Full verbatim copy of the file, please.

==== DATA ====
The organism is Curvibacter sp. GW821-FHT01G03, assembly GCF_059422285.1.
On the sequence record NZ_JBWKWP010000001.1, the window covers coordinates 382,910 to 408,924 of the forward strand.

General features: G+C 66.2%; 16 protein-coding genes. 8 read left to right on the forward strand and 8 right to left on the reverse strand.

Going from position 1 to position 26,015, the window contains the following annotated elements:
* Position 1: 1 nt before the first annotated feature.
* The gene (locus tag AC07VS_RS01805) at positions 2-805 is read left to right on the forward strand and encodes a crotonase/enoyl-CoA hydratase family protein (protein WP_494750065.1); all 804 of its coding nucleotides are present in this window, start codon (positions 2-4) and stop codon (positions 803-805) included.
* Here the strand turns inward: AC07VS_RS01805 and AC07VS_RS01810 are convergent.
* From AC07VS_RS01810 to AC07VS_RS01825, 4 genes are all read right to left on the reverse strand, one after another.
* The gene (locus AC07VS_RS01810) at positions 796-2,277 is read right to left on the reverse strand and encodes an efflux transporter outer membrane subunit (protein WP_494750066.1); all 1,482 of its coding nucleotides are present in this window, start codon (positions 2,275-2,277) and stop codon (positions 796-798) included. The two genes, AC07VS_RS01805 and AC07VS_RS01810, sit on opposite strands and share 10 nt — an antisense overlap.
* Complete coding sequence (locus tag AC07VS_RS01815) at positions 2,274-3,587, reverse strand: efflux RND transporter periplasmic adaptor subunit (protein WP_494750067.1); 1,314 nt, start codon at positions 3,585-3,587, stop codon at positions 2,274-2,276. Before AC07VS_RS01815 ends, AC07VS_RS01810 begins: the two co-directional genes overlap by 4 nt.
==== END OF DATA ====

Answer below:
The organism is Curvibacter sp. GW821-FHT01G03, assembly GCF_059422285.1.
On the sequence record NZ_JBWKWP010000001.1, the window covers coordinates 382,910 to 408,924 of the forward strand.

General features: G+C 66.2%; 16 protein-coding genes. 8 read left to right on the forward strand and 8 right to left on the reverse strand.

Going from position 1 to position 26,015, the window contains the following annotated elements:
* Position 1: 1 nt before the first annotated feature.
* The gene (locus tag AC07VS_RS01805) at positions 2-805 is read left to right on the forward strand and encodes a crotonase/enoyl-CoA hydratase family protein (protein WP_494750065.1); all 804 of its coding nucleotides are present in this window, start codon (positions 2-4) and stop codon (positions 803-805) included.
* Here the strand turns inward: AC07VS_RS01805 and AC07VS_RS01810 are convergent.
* From AC07VS_RS01810 to AC07VS_RS01825, 4 genes are all read right to left on the reverse strand, one after another.
* The gene (locus AC07VS_RS01810) at positions 796-2,277 is read right to left on the reverse strand and encodes an efflux transporter outer membrane subunit (protein WP_494750066.1); all 1,482 of its coding nucleotides are present in this window, start codon (positions 2,275-2,277) and stop codon (positions 796-798) included. The two genes, AC07VS_RS01805 and AC07VS_RS01810, sit on opposite strands and share 10 nt — an antisense overlap.
* Complete coding sequence (locus tag AC07VS_RS01815) at positions 2,274-3,587, reverse strand: efflux RND transporter periplasmic adaptor subunit (protein WP_494750067.1); 1,314 nt, start codon at positions 3,585-3,587, stop codon at positions 2,274-2,276. Before AC07VS_RS01815 ends, AC07VS_RS01810 begins: the two co-directional genes overlap by 4 nt.